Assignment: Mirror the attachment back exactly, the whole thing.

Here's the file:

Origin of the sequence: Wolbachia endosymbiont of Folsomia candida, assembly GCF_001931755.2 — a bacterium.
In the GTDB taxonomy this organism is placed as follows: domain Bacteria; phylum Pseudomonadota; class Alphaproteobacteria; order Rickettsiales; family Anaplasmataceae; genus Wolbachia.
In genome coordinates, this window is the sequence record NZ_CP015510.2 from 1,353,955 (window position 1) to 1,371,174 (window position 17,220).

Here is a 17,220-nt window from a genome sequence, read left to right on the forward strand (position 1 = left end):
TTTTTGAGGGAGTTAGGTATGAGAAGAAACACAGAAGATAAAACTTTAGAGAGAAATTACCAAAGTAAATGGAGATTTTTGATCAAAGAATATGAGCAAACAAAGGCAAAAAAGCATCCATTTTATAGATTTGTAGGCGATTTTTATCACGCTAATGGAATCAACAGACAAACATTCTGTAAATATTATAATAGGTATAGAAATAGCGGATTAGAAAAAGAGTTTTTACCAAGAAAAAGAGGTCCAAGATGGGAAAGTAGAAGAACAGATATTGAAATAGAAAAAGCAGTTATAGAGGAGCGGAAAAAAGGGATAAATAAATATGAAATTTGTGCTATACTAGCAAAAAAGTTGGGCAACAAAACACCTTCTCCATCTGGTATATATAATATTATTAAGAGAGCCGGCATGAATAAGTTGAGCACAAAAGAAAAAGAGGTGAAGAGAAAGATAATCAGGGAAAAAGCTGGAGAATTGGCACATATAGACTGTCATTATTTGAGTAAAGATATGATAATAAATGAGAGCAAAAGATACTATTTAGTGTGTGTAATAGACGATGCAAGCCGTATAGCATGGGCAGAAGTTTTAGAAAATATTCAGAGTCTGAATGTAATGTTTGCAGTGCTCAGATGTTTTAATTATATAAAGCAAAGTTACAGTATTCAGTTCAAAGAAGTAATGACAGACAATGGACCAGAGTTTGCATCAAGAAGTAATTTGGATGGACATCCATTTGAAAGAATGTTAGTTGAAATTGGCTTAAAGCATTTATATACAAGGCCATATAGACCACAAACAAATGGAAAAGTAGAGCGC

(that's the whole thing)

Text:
Origin of the sequence: Wolbachia endosymbiont of Folsomia candida, assembly GCF_001931755.2 — a bacterium.
In the GTDB taxonomy this organism is placed as follows: domain Bacteria; phylum Pseudomonadota; class Alphaproteobacteria; order Rickettsiales; family Anaplasmataceae; genus Wolbachia.
In genome coordinates, this window is the sequence record NZ_CP015510.2 from 1,353,955 (window position 1) to 1,371,174 (window position 17,220).

Here is a 17,220-nt window from a genome sequence, read left to right on the forward strand (position 1 = left end):
TTTTTGAGGGAGTTAGGTATGAGAAGAAACACAGAAGATAAAACTTTAGAGAGAAATTACCAAAGTAAATGGAGATTTTTGATCAAAGAATATGAGCAAACAAAGGCAAAAAAGCATCCATTTTATAGATTTGTAGGCGATTTTTATCACGCTAATGGAATCAACAGACAAACATTCTGTAAATATTATAATAGGTATAGAAATAGCGGATTAGAAAAAGAGTTTTTACCAAGAAAAAGAGGTCCAAGATGGGAAAGTAGAAGAACAGATATTGAAATAGAAAAAGCAGTTATAGAGGAGCGGAAAAAAGGGATAAATAAATATGAAATTTGTGCTATACTAGCAAAAAAGTTGGGCAACAAAACACCTTCTCCATCTGGTATATATAATATTATTAAGAGAGCCGGCATGAATAAGTTGAGCACAAAAGAAAAAGAGGTGAAGAGAAAGATAATCAGGGAAAAAGCTGGAGAATTGGCACATATAGACTGTCATTATTTGAGTAAAGATATGATAATAAATGAGAGCAAAAGATACTATTTAGTGTGTGTAATAGACGATGCAAGCCGTATAGCATGGGCAGAAGTTTTAGAAAATATTCAGAGTCTGAATGTAATGTTTGCAGTGCTCAGATGTTTTAATTATATAAAGCAAAGTTACAGTATTCAGTTCAAAGAAGTAATGACAGACAATGGACCAGAGTTTGCATCAAGAAGTAATTTGGATGGACATCCATTTGAAAGAATGTTAGTTGAAATTGGCTTAAAGCATTTATATACAAGGCCATATAGACCACAAACAAATGGAAAAGTAGAGCGC